enum Result {
 Ok(i32),
 Err(String)
}

fn perform_failable_operation() -> Result {…}

In case of a Successful result (represented by the Ok case) we want to call another function. If we get an error (represented by the Err case) we want to log the error. We can do the following:

fn another_operation(param: i32) {…}

match perform_failable_operation() {
 Result::Ok(result) => another_operation(result),
 Result::Err(reason) => println!(reason)
}

Neat right? Here we can use pattern matching to extract the inner values of the Result type depending on which case it is. We can go even further with it. Let’s change the Err case a little:

enum Result {
 Ok(i32),
 Err {
 error_code: i32,
 reason: String
 }
}

Now the Err case is a struct that also has a code for the error. We can also perform pattern matching on structs!

match perform_failable_operation() {
 Result::Ok(result) => another_operation(result),
 Result::Err { error_code, reason } => println!(“error_code: {}, reason: {}”, error_code, reason)
}

We are also able to extract the values of the Err struct case (this is done by using the same field names). Not impressed yet? Now let’s say that if the error_code is 0 we want to terminate the application and ignore the reason, this is done by calling to panic!:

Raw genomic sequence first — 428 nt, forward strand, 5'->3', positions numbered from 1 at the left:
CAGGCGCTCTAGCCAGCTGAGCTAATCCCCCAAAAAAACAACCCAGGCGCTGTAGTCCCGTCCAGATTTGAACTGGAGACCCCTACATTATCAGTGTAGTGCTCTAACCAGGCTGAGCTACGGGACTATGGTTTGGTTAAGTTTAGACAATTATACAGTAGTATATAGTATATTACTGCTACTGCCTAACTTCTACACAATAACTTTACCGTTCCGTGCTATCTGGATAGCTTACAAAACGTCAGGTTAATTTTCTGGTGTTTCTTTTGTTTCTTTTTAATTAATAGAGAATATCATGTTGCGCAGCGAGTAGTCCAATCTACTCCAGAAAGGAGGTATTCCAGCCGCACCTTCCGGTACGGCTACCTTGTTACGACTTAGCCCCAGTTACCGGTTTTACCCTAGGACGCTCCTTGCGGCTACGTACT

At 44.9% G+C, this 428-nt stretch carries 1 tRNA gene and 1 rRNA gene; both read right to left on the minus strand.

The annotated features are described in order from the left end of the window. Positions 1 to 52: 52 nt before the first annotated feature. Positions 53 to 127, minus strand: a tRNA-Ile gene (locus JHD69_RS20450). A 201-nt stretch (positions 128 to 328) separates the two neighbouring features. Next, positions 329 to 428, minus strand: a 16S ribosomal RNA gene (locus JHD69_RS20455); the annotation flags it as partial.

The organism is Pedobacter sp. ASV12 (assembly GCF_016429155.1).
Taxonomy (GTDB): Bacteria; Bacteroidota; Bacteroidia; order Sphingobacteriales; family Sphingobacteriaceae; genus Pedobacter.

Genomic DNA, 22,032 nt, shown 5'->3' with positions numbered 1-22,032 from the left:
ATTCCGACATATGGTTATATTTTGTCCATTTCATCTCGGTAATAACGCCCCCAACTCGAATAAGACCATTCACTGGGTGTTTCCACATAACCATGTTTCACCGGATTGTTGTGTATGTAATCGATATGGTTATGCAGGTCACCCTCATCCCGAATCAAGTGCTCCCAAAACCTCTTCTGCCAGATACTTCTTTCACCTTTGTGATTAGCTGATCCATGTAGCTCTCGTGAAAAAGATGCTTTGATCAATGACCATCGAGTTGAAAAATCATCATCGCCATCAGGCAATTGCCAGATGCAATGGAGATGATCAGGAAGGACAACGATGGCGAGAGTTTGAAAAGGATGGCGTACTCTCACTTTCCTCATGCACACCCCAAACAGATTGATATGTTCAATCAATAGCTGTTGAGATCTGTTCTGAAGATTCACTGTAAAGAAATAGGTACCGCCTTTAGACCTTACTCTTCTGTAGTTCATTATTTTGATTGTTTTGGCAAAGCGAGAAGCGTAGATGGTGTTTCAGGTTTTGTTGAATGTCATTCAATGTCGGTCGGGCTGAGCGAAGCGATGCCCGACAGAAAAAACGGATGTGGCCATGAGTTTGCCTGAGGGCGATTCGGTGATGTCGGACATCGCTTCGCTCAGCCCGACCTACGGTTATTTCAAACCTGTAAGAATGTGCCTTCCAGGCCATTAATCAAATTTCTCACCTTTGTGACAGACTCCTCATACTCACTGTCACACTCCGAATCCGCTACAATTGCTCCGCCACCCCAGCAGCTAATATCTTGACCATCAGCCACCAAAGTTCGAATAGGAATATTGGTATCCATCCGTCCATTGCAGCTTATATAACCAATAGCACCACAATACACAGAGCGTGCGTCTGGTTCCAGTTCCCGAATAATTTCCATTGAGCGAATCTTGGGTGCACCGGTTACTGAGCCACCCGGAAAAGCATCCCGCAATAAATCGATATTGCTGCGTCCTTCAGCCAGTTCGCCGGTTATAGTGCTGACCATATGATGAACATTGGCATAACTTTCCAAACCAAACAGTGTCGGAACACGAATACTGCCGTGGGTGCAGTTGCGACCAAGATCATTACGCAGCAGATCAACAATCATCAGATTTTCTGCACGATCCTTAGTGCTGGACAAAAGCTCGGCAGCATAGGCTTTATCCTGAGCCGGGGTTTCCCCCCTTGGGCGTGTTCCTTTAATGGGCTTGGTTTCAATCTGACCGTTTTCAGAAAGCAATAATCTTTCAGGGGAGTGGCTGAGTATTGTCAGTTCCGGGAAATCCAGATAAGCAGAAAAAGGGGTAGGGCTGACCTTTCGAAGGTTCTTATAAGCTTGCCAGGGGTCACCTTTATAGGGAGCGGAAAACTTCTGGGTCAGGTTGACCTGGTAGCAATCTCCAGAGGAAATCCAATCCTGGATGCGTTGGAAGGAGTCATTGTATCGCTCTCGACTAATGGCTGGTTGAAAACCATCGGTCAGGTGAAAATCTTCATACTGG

match perform_failable_operation() {
 Result::Ok(result) => another_operation(result),
 Result::Err { error_code: 0, .. } => panic!(),
 Result::Err { error_code, reason } => println!(“error_code: {}, reason: {}”, error_code, reason)
}

Here we are able to restrict the acceptable values of error_code that will be accepted into match, and only if it’s 0 the panic! will be called. Something important to notice is that each branch is evaluated in sequence, so we need our new branch to appear before the last one, since the last one is able to match any case of Err. Finally, the .. symbol means “ignore everything else”, this way we don’t need to extract the reason field.

Now, let’s suppose that if the error_code is negative we are able to call a function to recover from the error, but we also want to log that the error happened. We also want to call special attention to this recoverable error_code by renaming the variable to something more significant. We can do this by creating a new match branch with a guard:

match perform_failable_operation() {
 Result::Ok(result) => another_operation(result),
 Result::Err { error_code: recoverable_error, reason } if recoverable_error < 0 => {
 println!(“error_code: {}, reason: {}”, recoverable_error, reason);
 recover();
 },
 Result::Err { error_code: 0, .. } => panic!(),
 Result::Err { error_code, reason } => println!(“error_code: {}, reason: {}”, error_code, reason)
}

Our second match branch now renames and also has a test for one of the values. If the test evaluates to true than that branch will be executed. Finally, as you can see we can introduce a new scope after the =&gt; to execute multiple operations.

Finally, let’s change our first match arm a little. Now we want to test if result is between 0 and 10 (inclusive), and if it is we call a special function, here’s how we can do it: